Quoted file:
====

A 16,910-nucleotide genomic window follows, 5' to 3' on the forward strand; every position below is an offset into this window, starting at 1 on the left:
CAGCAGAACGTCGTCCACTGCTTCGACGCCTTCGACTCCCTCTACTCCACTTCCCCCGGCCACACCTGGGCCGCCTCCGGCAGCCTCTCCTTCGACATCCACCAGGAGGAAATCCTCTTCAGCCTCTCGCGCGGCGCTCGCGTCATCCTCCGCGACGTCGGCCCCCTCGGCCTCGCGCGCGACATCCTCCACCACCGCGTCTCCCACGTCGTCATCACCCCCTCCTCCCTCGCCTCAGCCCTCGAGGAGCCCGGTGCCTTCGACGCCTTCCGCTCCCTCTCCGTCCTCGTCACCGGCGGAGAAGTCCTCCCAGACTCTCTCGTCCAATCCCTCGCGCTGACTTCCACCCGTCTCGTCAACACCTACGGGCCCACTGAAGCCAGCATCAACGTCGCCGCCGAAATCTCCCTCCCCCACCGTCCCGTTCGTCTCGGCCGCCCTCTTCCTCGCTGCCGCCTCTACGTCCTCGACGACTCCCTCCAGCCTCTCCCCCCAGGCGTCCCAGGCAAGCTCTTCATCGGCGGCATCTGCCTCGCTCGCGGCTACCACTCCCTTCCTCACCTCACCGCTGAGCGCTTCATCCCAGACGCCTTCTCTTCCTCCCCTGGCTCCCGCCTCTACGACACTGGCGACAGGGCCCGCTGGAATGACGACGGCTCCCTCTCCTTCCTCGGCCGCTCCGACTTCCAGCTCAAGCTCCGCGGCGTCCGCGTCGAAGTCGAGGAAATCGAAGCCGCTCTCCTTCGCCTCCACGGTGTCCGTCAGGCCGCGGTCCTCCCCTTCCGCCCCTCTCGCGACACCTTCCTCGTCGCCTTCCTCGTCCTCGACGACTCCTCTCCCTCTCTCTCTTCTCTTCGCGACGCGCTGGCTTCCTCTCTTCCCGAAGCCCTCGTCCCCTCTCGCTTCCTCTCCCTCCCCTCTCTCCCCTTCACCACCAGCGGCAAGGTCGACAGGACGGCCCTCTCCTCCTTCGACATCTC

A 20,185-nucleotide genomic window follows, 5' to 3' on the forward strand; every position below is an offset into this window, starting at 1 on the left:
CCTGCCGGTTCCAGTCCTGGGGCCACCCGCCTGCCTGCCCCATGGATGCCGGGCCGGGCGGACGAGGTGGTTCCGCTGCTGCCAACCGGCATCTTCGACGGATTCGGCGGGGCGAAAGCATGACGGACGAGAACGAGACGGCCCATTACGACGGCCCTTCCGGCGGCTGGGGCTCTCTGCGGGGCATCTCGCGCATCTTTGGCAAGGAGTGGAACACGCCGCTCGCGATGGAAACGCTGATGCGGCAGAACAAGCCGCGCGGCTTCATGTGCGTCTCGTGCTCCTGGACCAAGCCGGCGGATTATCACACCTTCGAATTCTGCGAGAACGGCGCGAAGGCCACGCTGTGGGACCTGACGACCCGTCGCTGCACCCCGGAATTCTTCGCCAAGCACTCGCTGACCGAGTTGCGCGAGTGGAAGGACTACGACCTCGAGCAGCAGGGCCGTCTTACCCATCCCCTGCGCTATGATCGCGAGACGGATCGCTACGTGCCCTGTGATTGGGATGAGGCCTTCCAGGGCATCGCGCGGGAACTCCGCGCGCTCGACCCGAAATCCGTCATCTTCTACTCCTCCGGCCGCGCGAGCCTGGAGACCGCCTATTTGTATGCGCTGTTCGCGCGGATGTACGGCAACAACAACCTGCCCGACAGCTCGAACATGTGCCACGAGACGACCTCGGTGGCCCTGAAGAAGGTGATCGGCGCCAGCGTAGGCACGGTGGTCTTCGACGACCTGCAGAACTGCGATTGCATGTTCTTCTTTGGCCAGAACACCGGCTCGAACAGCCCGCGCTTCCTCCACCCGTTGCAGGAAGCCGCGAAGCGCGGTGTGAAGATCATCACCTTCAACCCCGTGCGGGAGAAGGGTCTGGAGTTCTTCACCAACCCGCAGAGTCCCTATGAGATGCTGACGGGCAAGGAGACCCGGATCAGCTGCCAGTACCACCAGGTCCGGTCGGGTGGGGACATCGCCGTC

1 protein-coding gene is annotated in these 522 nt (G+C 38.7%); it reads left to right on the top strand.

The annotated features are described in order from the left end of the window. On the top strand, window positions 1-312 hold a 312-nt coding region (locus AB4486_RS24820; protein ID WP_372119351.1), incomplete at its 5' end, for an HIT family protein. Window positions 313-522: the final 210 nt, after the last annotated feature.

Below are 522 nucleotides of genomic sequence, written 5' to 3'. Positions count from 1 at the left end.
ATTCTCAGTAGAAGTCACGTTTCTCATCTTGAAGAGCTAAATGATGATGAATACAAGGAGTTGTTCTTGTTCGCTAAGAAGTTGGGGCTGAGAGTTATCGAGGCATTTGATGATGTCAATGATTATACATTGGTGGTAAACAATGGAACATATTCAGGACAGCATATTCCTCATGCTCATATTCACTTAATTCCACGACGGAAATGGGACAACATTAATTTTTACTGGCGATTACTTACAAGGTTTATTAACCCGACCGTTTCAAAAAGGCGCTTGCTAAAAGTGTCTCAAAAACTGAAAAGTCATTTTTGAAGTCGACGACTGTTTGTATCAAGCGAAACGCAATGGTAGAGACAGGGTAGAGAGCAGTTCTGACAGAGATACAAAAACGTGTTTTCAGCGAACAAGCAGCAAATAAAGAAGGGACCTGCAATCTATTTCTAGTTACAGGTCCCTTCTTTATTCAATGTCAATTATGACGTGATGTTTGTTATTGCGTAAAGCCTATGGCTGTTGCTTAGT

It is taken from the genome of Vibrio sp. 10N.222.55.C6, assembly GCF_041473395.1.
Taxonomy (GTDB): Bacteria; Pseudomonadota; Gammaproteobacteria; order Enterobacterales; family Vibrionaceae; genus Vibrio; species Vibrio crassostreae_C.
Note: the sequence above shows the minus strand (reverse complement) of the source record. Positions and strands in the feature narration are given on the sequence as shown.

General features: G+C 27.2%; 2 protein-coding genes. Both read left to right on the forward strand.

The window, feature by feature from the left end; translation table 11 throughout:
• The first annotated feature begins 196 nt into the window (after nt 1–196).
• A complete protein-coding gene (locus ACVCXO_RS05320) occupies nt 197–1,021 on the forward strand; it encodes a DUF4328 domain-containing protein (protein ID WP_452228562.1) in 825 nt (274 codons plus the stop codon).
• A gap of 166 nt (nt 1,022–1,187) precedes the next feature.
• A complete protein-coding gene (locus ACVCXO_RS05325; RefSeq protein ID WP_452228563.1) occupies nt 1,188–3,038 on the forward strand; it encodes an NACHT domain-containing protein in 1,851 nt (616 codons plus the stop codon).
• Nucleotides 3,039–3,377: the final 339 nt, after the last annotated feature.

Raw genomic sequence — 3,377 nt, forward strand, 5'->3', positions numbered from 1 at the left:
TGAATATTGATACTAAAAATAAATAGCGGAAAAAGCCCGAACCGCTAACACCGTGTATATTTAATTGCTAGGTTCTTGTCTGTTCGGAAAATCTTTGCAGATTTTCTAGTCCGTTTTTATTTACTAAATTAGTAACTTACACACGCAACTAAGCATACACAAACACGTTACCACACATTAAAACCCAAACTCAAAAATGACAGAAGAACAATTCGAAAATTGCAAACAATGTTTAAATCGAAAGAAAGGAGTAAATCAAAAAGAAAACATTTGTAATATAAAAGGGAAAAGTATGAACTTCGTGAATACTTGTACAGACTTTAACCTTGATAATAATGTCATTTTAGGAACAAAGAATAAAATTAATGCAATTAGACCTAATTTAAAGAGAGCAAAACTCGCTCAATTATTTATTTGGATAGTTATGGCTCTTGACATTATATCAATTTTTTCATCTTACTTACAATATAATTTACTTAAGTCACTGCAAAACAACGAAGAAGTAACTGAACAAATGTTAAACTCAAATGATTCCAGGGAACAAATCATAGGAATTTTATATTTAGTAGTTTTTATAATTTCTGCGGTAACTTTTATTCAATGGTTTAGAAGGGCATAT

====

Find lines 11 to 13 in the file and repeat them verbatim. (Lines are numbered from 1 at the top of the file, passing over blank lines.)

Note: the sequence above shows the minus strand (reverse complement) of the source record. Positions and strands in the feature narration are given on the sequence as shown.

General features: G+C 27.2%; 2 protein-coding genes. Both read left to right on the forward strand.

The window, feature by feature from the left end; translation table 11 throughout: